3 ways psychology and design are linked

September 20, 2018

Why is design important?

Yes, it’s to make things work well and look good, but did you know there are more layers beyond “just make it look pretty”? Good design isn’t just lipstick on a pig. A key understanding of the behavior and needs of our beloved users is required by any good studio to be successful.

As user experience designers, it’s important for us to be a hybrid mix of creatives and psychologists in order to make a successful product. In fact, it is downright silly not take the human condition into consideration when designing. Humans are using your product right? And there is a ton of proof why and how psychology is essential for design. Here are a just couple of basic ways our team uses it every day.

 

1. sustained attention in a user is key.

Whether we’re designing a website for hotels, or refreshing the look and feel of a well-known and popular local establishment, it’s important for people to engage with it. It’s our responsibility as designers to streamline the process for users, and reduce overloading their senses with too many options that can distract them from what’s important. This is also known in psychology as Hick’s Law.

This was recently touched on in a previous post of ours, but to recap: the more choices you give someone, the longer it will take for them to make a decision. When applying this to a web-based application, it runs risk of the user dropping off the product soon before ever reaching the end-point. A great example of this being put into practice is In-N-Out’s simple 3-4 food option menu, as opposed to 16-20 options at any other standard fast food spot (with the exception of their secret menu items. Animal style on EVERYTHING please!).

This may change based on the environment you are designing for. Always remember that a user looking at something on the computer will be having a different experience vs. looking at something on their phone. This is why it’s always important to make sure you’re strategizing to accommodate different experiences through user research.

 

2. as humans we are emotionally driven.

Think about the last time you had to call customer support for an issue. Would you want to listen to an automated system where they make you “dial 3 for this”, then “Dial 2 for this”, then wait for a list of numbers until it gets to “if you would like to speak to support, press 9”? Or would you rather just have someone immediately pick up and ask you what the issue is?

It’s important to know the necessity of empathy in technology. Whether that means your chatbot has a conversational and natural tone, or you show the engagement that customers of yours are sharing on social media. Researching the user engagement, and getting results from their behavior and actions allow us as designers to achieve a more satisfying product (user flows and customer journey maps, anyone?). This also helps us help clients understand why we would advise against certain decisions.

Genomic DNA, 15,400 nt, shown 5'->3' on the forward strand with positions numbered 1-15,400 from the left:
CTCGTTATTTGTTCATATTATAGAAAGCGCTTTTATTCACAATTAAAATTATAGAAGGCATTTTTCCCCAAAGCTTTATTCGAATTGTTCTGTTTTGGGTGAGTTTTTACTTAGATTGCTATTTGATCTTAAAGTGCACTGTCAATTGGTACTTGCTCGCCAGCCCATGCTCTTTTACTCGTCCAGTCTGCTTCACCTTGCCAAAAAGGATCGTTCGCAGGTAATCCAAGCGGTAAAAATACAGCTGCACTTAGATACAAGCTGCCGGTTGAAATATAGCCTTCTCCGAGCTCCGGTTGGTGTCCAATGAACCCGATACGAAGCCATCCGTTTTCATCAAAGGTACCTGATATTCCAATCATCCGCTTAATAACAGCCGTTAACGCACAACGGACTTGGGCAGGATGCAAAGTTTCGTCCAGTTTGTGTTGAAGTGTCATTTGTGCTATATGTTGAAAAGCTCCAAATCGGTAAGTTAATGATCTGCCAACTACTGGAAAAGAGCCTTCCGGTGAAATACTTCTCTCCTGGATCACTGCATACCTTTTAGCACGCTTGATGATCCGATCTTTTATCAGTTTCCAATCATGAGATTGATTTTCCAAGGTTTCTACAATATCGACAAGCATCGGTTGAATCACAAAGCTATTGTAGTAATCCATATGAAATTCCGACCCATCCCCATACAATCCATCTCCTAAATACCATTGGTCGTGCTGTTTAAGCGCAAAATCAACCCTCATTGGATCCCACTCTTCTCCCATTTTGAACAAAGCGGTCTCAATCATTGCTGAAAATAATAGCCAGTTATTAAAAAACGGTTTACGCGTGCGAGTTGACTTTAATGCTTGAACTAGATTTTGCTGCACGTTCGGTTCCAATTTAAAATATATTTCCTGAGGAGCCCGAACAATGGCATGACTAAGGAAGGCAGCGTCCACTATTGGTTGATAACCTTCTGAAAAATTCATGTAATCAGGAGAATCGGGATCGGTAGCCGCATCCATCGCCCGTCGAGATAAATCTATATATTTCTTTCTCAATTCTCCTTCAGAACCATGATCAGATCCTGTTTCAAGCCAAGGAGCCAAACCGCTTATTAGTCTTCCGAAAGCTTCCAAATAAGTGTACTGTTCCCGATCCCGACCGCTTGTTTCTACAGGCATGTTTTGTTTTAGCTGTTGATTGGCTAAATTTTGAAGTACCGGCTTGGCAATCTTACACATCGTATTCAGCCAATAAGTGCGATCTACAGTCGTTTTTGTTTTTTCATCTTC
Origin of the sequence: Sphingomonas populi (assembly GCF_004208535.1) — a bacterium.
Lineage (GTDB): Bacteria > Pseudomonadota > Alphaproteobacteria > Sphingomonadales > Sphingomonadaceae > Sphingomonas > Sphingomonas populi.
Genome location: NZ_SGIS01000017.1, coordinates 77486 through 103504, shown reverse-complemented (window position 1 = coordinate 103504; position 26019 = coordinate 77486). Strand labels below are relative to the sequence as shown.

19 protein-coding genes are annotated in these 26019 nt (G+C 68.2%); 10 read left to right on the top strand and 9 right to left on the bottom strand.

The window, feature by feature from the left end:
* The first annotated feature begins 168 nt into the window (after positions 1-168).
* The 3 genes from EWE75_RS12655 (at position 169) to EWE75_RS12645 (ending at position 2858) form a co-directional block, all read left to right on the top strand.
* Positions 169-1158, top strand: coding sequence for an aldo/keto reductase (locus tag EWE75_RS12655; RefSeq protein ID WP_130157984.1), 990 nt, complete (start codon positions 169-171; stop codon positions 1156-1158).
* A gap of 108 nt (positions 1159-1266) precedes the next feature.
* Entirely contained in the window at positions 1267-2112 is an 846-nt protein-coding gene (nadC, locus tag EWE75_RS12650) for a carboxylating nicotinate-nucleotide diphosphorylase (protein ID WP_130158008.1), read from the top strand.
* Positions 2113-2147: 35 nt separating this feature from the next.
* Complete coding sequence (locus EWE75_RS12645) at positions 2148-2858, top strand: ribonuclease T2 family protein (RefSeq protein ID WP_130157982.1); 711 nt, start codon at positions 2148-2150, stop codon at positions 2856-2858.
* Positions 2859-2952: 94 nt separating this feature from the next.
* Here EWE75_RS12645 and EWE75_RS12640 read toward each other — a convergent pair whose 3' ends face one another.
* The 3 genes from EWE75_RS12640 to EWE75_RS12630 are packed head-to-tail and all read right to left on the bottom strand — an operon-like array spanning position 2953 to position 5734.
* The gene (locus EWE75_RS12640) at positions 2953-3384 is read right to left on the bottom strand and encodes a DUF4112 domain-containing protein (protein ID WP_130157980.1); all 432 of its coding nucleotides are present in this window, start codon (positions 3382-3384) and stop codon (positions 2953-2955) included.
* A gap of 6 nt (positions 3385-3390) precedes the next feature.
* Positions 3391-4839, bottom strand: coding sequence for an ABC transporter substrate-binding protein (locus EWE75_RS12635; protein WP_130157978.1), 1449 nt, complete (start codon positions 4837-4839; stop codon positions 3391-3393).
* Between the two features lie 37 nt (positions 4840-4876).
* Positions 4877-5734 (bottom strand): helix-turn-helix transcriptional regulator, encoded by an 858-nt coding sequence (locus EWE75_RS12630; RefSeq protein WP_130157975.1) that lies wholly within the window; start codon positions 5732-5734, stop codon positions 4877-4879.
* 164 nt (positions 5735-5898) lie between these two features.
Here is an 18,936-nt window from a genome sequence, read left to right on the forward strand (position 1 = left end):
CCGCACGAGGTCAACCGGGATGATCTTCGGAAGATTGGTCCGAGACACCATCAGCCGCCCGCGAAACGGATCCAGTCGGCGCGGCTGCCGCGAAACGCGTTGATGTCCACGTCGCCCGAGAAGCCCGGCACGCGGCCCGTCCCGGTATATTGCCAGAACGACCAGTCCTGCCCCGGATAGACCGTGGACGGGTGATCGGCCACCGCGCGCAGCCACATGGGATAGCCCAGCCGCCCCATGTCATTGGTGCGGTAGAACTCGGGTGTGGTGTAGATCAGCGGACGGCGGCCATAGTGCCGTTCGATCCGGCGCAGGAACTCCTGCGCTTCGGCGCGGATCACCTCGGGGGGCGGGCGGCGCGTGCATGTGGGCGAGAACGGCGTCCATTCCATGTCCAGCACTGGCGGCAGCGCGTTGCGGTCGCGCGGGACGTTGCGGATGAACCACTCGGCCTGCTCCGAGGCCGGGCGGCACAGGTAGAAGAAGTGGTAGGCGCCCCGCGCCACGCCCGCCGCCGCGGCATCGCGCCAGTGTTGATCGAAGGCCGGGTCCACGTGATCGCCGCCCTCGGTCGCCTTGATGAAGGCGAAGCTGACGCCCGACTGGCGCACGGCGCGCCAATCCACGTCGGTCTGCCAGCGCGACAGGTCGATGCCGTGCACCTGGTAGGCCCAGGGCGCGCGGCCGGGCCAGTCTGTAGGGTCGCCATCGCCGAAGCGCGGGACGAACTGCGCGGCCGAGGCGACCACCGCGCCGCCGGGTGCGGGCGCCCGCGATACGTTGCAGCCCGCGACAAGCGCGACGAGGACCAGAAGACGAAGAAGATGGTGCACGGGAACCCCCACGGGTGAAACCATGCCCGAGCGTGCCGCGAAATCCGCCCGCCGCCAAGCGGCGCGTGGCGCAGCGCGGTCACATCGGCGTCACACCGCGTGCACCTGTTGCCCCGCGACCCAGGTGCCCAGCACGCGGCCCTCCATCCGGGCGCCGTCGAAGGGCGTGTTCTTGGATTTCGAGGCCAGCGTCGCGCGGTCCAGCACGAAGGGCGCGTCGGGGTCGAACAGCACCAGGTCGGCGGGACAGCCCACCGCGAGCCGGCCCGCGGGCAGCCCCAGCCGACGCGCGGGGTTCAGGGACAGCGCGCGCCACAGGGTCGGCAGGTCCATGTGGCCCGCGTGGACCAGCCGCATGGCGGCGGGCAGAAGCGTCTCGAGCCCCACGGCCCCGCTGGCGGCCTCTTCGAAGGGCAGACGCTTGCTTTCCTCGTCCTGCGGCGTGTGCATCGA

3. does that mean it doesn’t have to look pretty?

There’s a theory that’s learned in design that’s called the Gestalt principles. It suggests that there are several concepts that help influence the perception of a user when interacting with a product. In modern terms, they are known as proximity, common region, similarity, symmetry, and continuity.

It’s also important to understand how to correctly use color, contrast, form, etc. to aid users in processing the information you’re laying out for them, especially when taking accessibility under consideration. They’re all the pieces to a puzzle of a larger image that needs to make sense when put together.

This technically goes more into User Interface design, but with all these put into practice, designers are able to effectively achieve visual communication that can create a much better experience for the users.

So yes, it should still look good. But with purpose.

 

tl;dr?

Design is more than just a pretty face. It’s absolutely necessary to understand who we’re designing for and why we’re designing in order to know HOW to design. Humans are complex and emotional beings and we shouldn’t assume what a user’s actions will be when engaging with a product. Comprehending psychology via research–and designing to that research–can only help aid us into understanding the best ways to meet each other’s needs.

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